No, no, get your mind out of the gutter. The title of this refers to road imperfections. If you’re looking for information on a certain psychedelic plant or a slew of innuendos, you might be a little disappointed in this one.
Ball State University is a well-known college in the Midwest. It is nationally renowned for its architecture, nursing, education, and journalism programs as well as its propensity for, uh, weekend get-togethers with large amounts of “fluid” consumption. For an Indiana school, Ball State has a pretty nice campus with several activity, food, and social offerings for students. Now, before this starts sounding like an ad for Ball State, we must warn you. Take one step off of Ball State campus and you’re in Muncie, IN.
Muncie, and the general east-central Indiana area, aren’t exactly luxurious. The progression of time and removal of factory jobs has left many of these cities with fewer opportunities than their coastal cousins. Due to this, as of 2017, the average household income in Muncie was 24% lower than the Indiana state average and nearly 32% lower than the US average (Dept, 2017).
With this in mind, Muncie isn’t exactly the most prosperous city and, thus, has a serious pothole problem. In fact, there’s an entire Twitter page dedicated to potholes in Muncie (here). For those of you that live in warm climates (like us in Tampa, FL), potholes really aren’t a large concern and you might not even know how they appear. Potholes are mostly caused by fluctuations in temperate; the heat in summer can cause cracks in the roadway, but in winter, water can seep into these cracks and freeze. Once the water freezes, it expands. And bam! You have a pothole.
In fact, the pothole problem in Muncie is so bad that the city government will actually reimburse you if your car is damaged by a pothole. In 2014, the city was expected to pay about $28,000 to reimburse citizens for pothole-induced auto damage (Channel 13, 2014). I was one of these citizens in 2016; I had just bought a 2008 Mazdaspeed3 and ended up hitting a pothole the size of a water buffalo. The pothole shredded my tire and knocked my front bumper loose. You best believe I was at city hall bright-and-early the next morning.
Okay, so this was a bit of a ramble about a random Midwest city that no one’s ever heard of. How can we re-route this conversation back to bodybuilding?
Potholes in Bodybuilding
Potholes form on the road over time due to temperature fluctuations and general wear-and-tear. Just about every veteran bodybuilder or powerlifter would also agree that, over time, you pick up small nagging injuries. Every once in a while, you get hit with a big one; you tear a pec or get a bad tendon strain. There’s your huge pothole. Whatever rehab strategy you undergo, that muscle or joint will probably never be the same.
Now, anyone who lives in an area with a ton of potholes knows this routine pretty well. When you’re driving on a pothole-infested road, you’re not going to drive in a straight line. You’re going to be dodge-duck-dip-dive-and… dodging potholes left and right. It’s going to have to be the same idea with training. Once you pick up a few minor bumps and bruises plus a big Bertha injury, training is going to have to change a little bit.
As a newbie, your road to gains glory is pretty straight. Just step on the gas and go. But as you pick up those little (and big) pothole injuries, now you’re going to have to drive a little more careful. Keep your eye on the road. Drive around the potholes rather than through them. If you’re able to maneuver around those potholes, you’re in the clear. If you drive into one, you’re gonna have a bad time.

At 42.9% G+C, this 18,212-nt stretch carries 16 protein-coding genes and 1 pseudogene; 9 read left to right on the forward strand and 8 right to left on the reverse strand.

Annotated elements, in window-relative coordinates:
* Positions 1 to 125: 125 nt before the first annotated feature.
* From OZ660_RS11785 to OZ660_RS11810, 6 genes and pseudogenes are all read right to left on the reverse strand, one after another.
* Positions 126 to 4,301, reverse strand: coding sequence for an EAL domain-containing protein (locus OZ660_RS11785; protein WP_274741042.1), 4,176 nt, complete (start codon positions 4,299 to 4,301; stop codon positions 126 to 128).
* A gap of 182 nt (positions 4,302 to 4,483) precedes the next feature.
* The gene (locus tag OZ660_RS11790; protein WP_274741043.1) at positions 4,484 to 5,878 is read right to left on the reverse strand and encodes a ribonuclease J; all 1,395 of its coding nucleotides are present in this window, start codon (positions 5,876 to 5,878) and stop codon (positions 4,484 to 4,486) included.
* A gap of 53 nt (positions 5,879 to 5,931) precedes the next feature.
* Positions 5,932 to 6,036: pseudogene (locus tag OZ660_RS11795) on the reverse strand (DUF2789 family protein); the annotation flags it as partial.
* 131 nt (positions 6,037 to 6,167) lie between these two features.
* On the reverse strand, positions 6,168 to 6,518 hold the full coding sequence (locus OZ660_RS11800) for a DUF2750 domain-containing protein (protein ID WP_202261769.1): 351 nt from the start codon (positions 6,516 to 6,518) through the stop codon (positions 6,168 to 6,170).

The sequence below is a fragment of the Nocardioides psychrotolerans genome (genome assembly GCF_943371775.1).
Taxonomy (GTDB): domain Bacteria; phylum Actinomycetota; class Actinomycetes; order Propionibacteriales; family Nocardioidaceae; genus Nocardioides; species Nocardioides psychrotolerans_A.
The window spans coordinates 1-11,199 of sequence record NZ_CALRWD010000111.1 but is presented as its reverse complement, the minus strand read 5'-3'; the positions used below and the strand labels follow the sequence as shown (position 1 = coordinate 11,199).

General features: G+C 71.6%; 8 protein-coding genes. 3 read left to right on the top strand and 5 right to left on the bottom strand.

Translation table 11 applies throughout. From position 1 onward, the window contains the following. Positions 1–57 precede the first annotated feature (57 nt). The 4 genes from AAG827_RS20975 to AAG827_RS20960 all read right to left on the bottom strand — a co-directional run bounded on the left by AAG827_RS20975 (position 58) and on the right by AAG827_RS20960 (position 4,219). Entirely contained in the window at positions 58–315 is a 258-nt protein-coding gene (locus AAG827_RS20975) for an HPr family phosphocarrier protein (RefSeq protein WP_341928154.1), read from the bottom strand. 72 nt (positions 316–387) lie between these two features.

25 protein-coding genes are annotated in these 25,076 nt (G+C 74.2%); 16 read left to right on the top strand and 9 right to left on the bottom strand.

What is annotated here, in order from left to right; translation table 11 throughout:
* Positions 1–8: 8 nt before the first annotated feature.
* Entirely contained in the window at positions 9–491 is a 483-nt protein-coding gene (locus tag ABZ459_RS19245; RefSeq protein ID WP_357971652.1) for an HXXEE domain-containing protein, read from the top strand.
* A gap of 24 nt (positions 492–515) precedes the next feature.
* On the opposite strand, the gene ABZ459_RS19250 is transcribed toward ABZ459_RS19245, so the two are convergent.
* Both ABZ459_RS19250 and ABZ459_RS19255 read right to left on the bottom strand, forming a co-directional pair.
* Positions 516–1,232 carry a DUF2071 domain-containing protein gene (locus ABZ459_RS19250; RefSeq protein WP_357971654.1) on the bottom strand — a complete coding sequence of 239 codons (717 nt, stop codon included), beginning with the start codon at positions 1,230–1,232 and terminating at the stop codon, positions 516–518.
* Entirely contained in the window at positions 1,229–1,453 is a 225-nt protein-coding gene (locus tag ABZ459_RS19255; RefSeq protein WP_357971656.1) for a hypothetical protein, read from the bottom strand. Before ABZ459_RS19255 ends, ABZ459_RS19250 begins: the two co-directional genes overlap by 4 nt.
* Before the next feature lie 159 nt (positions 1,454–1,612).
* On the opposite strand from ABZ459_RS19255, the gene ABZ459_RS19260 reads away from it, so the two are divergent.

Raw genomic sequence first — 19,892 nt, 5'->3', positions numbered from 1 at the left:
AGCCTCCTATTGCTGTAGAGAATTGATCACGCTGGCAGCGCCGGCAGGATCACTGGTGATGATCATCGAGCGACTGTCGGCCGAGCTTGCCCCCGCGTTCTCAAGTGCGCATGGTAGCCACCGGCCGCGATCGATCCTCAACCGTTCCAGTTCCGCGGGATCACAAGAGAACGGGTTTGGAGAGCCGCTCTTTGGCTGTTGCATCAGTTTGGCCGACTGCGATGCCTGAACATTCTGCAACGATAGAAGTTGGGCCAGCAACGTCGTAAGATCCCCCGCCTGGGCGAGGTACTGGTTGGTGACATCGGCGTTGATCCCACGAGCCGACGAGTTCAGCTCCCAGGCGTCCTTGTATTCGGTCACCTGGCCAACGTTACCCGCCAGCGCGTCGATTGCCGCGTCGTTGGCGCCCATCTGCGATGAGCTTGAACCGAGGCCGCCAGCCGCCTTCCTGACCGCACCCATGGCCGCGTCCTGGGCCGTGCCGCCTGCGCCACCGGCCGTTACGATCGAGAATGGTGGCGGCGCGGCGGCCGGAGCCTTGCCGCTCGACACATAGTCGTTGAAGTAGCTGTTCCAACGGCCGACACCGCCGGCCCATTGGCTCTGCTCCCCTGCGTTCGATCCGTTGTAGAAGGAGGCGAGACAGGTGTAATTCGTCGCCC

Making significant gains in the long term requires smart planning. This plan is much like a road map – if you have a specific goal in mind, your roadmap helps you achieve that goal. However, as a veteran, your roadmap is going to be sprinkled with potholes of various sizes. Therefore, find ways to alter your roadmap in order to work around these boo-boos.
Do squats bother your cranky knees? Find a quad exercise that doesn’t bug your knees. Bench press aggravate your old shoulder injury? Try grabbing a pair of dumbbells instead. Burpees hurt your lower back? Just stop doing burpees and go do curls instead. Burpees suck.
You guys get the point, though. Just because the internet tells you that the squat and bench press are the kings of lifts doesn’t mean that you have to do them. Your training plan should be tailored to your goals and needs, and one of the factors that goes into this is your injury history. Don’t be afraid to substitute movements that aren’t as “cool looking” in order to stay pain free. Never emphasize short term gains over long term progress.
From being a mediocre athlete, to professional powerlifter and strength coach, and now to researcher and writer, Charlie combines education and experience in the effort to help Bridge the Gap Between Science and Application. Charlie performs double duty by being the Content Manager for The Muscle PhD as well as the Director of Human Performance at the Applied Science and Performance Institute in Tampa, FL. To appease the nerds, Charlie is a PhD candidate in Human Performance with a master’s degree in Kinesiology and a bachelor’s degree in Exercise Science. For more alphabet soup, Charlie is also a Certified Strength and Conditioning Specialist (CSCS), an ACSM-certified Exercise Physiologist (ACSM-EP), and a USA Weightlifting-certified performance coach (USAW).